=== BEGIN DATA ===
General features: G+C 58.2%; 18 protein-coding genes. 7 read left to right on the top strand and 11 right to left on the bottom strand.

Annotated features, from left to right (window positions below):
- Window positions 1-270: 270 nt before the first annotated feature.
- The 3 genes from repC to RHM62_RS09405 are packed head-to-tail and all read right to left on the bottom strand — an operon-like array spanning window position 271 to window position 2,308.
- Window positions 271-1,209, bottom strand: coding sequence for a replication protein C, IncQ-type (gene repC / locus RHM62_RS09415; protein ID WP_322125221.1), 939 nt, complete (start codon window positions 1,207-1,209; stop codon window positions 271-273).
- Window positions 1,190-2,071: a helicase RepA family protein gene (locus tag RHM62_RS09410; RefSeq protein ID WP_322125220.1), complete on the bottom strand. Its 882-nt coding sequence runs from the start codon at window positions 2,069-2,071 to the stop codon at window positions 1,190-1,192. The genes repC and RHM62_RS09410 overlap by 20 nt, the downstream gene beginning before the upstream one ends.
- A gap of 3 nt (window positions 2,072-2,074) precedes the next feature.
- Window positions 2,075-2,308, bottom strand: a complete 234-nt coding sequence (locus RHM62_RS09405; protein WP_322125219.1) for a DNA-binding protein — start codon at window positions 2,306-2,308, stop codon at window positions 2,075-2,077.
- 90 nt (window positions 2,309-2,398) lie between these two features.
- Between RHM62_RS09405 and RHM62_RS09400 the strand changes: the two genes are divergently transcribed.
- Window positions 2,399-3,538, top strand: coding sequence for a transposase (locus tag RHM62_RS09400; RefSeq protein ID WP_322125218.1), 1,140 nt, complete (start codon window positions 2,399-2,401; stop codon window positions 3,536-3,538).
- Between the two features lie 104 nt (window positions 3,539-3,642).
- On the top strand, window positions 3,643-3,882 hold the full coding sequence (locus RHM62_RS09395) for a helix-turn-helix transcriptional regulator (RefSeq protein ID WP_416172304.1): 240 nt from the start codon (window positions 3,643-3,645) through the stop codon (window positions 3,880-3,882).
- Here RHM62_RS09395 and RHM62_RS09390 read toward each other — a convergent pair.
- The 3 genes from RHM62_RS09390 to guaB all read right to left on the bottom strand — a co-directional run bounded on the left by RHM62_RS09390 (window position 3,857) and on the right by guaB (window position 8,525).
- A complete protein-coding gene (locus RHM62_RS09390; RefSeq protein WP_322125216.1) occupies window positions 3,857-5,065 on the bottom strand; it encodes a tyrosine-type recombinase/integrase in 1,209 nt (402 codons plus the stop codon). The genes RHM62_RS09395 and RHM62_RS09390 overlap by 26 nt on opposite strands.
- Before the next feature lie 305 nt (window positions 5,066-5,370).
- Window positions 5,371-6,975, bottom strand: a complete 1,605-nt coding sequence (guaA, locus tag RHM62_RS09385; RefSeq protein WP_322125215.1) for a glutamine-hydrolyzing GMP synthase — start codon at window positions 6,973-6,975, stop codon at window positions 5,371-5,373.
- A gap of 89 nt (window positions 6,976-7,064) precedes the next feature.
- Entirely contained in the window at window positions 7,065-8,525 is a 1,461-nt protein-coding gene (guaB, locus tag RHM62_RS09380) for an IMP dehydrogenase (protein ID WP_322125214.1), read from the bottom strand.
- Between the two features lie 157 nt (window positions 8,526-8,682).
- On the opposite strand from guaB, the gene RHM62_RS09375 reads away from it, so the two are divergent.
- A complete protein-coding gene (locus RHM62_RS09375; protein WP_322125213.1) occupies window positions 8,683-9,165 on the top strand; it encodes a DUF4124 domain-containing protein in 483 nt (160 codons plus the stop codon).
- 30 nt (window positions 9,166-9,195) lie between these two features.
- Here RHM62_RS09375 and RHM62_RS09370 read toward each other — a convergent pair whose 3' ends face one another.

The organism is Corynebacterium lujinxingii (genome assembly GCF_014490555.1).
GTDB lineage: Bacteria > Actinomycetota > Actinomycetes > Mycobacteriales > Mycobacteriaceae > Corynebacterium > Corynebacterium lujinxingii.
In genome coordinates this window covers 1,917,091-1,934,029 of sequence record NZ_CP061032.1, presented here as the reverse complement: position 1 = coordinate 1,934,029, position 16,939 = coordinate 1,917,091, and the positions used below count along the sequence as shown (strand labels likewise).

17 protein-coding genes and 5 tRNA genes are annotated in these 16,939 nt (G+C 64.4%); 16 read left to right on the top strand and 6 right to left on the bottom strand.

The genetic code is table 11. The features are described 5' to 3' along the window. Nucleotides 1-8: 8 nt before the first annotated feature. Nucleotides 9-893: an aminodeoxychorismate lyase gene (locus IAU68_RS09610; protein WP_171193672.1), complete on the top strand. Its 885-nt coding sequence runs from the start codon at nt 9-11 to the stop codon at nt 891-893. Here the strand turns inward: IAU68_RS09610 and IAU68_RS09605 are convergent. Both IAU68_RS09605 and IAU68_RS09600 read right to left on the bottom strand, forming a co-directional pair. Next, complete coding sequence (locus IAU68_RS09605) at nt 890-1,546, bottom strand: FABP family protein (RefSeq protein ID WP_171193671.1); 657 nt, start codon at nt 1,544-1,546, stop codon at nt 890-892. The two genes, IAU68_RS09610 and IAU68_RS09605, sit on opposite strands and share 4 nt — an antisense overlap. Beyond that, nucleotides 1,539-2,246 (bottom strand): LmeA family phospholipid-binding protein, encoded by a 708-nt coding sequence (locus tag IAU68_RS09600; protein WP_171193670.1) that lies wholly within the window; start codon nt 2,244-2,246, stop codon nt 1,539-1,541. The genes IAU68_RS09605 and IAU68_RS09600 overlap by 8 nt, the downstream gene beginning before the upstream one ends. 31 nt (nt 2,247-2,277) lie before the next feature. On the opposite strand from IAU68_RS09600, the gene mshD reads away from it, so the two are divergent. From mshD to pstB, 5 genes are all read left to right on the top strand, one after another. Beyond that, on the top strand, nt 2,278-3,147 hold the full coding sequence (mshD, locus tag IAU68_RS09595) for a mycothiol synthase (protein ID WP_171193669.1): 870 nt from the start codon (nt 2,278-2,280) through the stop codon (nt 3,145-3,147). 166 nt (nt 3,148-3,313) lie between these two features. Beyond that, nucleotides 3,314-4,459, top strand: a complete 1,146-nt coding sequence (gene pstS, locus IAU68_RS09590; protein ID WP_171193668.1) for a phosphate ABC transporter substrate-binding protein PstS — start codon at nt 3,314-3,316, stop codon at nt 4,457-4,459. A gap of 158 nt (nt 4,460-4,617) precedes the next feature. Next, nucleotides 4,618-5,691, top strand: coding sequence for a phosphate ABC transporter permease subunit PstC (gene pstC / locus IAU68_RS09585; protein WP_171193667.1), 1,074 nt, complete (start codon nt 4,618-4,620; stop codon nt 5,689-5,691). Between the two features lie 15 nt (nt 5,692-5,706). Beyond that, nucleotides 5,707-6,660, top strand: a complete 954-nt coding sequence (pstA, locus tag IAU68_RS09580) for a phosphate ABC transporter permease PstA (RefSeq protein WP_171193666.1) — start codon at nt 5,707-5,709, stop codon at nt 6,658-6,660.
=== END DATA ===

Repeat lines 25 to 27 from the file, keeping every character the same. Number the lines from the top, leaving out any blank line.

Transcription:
- Here RHM62_RS09375 and RHM62_RS09370 read toward each other — a convergent pair whose 3' ends face one another.

The organism is Corynebacterium lujinxingii (genome assembly GCF_014490555.1).
GTDB lineage: Bacteria > Actinomycetota > Actinomycetes > Mycobacteriales > Mycobacteriaceae > Corynebacterium > Corynebacterium lujinxingii.